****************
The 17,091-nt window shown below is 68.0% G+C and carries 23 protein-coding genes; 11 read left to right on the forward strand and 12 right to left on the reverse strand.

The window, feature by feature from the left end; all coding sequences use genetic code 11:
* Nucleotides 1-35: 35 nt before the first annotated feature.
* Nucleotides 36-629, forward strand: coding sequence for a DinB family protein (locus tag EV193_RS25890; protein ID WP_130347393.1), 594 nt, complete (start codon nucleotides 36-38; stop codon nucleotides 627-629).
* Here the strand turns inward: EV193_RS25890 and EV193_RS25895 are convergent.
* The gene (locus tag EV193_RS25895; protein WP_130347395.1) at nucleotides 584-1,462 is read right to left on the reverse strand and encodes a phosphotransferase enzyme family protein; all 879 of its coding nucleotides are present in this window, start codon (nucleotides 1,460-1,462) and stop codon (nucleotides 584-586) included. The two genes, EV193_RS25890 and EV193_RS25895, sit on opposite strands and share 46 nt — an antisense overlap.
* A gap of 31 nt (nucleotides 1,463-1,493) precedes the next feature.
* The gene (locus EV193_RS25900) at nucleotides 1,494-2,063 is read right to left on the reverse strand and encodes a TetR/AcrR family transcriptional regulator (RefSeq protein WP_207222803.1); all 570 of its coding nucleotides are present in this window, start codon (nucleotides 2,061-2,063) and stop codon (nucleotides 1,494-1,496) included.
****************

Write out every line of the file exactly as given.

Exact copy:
The 17,091-nt window shown below is 68.0% G+C and carries 23 protein-coding genes; 11 read left to right on the forward strand and 12 right to left on the reverse strand.

The window, feature by feature from the left end; all coding sequences use genetic code 11:
* Nucleotides 1-35: 35 nt before the first annotated feature.
* Nucleotides 36-629, forward strand: coding sequence for a DinB family protein (locus tag EV193_RS25890; protein ID WP_130347393.1), 594 nt, complete (start codon nucleotides 36-38; stop codon nucleotides 627-629).
* Here the strand turns inward: EV193_RS25890 and EV193_RS25895 are convergent.
* The gene (locus tag EV193_RS25895; protein WP_130347395.1) at nucleotides 584-1,462 is read right to left on the reverse strand and encodes a phosphotransferase enzyme family protein; all 879 of its coding nucleotides are present in this window, start codon (nucleotides 1,460-1,462) and stop codon (nucleotides 584-586) included. The two genes, EV193_RS25890 and EV193_RS25895, sit on opposite strands and share 46 nt — an antisense overlap.
* A gap of 31 nt (nucleotides 1,463-1,493) precedes the next feature.
* The gene (locus EV193_RS25900) at nucleotides 1,494-2,063 is read right to left on the reverse strand and encodes a TetR/AcrR family transcriptional regulator (RefSeq protein WP_207222803.1); all 570 of its coding nucleotides are present in this window, start codon (nucleotides 2,061-2,063) and stop codon (nucleotides 1,494-1,496) included.